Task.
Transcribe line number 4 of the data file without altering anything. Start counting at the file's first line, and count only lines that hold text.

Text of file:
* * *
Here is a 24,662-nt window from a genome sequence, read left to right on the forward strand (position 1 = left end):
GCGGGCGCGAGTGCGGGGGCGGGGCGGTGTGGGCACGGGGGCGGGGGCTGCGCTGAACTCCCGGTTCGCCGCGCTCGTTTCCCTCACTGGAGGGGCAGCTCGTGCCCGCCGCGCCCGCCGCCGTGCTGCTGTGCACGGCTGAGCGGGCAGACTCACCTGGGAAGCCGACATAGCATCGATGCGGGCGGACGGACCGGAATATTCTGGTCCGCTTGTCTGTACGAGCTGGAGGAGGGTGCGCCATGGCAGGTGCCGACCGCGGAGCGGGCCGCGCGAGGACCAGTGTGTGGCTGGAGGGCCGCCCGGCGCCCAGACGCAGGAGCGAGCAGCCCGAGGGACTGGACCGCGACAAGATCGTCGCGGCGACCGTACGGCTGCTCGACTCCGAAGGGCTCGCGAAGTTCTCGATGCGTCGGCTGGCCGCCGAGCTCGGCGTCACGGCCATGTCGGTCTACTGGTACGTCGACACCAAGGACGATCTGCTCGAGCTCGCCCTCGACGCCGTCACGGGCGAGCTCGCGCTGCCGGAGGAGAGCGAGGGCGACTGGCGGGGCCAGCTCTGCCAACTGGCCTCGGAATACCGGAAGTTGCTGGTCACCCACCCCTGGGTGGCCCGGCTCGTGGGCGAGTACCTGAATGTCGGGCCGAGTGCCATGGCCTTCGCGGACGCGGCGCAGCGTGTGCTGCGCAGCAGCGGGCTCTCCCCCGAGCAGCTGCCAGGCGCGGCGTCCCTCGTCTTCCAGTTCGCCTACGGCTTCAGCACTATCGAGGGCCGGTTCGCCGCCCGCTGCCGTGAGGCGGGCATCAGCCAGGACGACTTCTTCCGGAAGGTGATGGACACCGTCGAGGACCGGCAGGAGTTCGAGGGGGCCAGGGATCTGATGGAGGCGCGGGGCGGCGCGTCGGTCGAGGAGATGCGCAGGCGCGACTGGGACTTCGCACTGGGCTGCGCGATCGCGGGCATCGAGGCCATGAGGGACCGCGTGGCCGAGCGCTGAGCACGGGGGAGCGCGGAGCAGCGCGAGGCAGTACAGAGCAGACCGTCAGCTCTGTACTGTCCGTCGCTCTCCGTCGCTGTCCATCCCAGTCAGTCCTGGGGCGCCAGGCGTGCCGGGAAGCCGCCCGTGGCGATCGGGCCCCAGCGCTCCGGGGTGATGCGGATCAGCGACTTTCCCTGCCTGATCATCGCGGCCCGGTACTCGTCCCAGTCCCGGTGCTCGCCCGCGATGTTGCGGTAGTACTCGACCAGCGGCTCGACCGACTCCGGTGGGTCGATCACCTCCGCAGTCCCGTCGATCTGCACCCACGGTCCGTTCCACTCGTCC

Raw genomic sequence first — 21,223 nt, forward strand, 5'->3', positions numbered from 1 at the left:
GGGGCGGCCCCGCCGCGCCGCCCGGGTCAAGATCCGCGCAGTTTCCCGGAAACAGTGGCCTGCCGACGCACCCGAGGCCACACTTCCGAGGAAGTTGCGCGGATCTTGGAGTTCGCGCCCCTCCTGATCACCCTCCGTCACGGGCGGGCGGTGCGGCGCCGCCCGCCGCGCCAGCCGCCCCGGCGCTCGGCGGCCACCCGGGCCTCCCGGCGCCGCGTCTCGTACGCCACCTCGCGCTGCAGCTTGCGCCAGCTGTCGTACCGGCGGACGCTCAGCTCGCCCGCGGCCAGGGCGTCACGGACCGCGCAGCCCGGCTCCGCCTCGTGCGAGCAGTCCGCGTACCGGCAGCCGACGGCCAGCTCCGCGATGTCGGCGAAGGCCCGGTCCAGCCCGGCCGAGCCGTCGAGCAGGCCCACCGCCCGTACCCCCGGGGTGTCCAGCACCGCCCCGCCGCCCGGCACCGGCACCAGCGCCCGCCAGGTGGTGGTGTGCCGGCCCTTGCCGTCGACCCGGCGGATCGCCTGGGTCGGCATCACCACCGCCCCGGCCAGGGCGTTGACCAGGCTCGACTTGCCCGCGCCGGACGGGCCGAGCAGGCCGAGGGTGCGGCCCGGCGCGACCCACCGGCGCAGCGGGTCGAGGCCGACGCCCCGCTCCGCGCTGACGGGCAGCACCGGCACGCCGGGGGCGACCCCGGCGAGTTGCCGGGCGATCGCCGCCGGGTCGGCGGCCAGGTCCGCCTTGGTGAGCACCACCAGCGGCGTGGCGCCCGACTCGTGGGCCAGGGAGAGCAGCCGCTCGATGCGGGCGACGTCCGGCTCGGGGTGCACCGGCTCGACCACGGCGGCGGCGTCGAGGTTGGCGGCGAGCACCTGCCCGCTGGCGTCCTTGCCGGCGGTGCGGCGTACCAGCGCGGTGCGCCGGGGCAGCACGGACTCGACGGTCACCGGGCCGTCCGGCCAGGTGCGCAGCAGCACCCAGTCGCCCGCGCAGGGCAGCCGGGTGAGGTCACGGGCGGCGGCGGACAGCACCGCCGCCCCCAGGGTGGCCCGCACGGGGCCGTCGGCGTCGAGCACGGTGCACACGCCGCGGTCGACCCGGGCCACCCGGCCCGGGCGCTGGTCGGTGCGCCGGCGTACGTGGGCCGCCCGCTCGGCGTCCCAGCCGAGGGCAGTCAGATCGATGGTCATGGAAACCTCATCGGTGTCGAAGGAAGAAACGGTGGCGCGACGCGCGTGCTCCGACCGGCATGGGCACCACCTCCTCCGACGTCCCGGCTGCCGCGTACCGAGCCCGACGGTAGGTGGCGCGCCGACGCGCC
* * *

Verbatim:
GGGGCGGCCCCGCCGCGCCGCCCGGGTCAAGATCCGCGCAGTTTCCCGGAAACAGTGGCCTGCCGACGCACCCGAGGCCACACTTCCGAGGAAGTTGCGCGGATCTTGGAGTTCGCGCCCCTCCTGATCACCCTCCGTCACGGGCGGGCGGTGCGGCGCCGCCCGCCGCGCCAGCCGCCCCGGCGCTCGGCGGCCACCCGGGCCTCCCGGCGCCGCGTCTCGTACGCCACCTCGCGCTGCAGCTTGCGCCAGCTGTCGTACCGGCGGACGCTCAGCTCGCCCGCGGCCAGGGCGTCACGGACCGCGCAGCCCGGCTCCGCCTCGTGCGAGCAGTCCGCGTACCGGCAGCCGACGGCCAGCTCCGCGATGTCGGCGAAGGCCCGGTCCAGCCCGGCCGAGCCGTCGAGCAGGCCCACCGCCCGTACCCCCGGGGTGTCCAGCACCGCCCCGCCGCCCGGCACCGGCACCAGCGCCCGCCAGGTGGTGGTGTGCCGGCCCTTGCCGTCGACCCGGCGGATCGCCTGGGTCGGCATCACCACCGCCCCGGCCAGGGCGTTGACCAGGCTCGACTTGCCCGCGCCGGACGGGCCGAGCAGGCCGAGGGTGCGGCCCGGCGCGACCCACCGGCGCAGCGGGTCGAGGCCGACGCCCCGCTCCGCGCTGACGGGCAGCACCGGCACGCCGGGGGCGACCCCGGCGAGTTGCCGGGCGATCGCCGCCGGGTCGGCGGCCAGGTCCGCCTTGGTGAGCACCACCAGCGGCGTGGCGCCCGACTCGTGGGCCAGGGAGAGCAGCCGCTCGATGCGGGCGACGTCCGGCTCGGGGTGCACCGGCTCGACCACGGCGGCGGCGTCGAGGTTGGCGGCGAGCACCTGCCCGCTGGCGTCCTTGCCGGCGGTGCGGCGTACCAGCGCGGTGCGCCGGGGCAGCACGGACTCGACGGTCACCGGGCCGTCCGGCCAGGTGCGCAGCAGCACCCAGTCGCCCGCGCAGGGCAGCCGGGTGAGGTCACGGGCGGCGGCGGACAGCACCGCCGCCCCCAGGGTGGCCCGCACGGGGCCGTCGGCGTCGAGCACGGTGCACACGCCGCGGTCGACCCGGGCCACCCGGCCCGGGCGCTGGTCGGTGCGCCGGCGTACGTGGGCCGCCCGCTCGGCGTCCCAGCCGAGGGCAGTCAGATCGATGGTCATGGAAACCTCATCGGTGTCGAAGGAAGAAACGGTGGCGCGACGCGCGTGCTCCGACCGGCATGGGCACCACCTCCTCCGACGTCCCGGCTGCCGCGTACCGAGCCCGACGGTAGGTGGCGCGCCGACGCGCC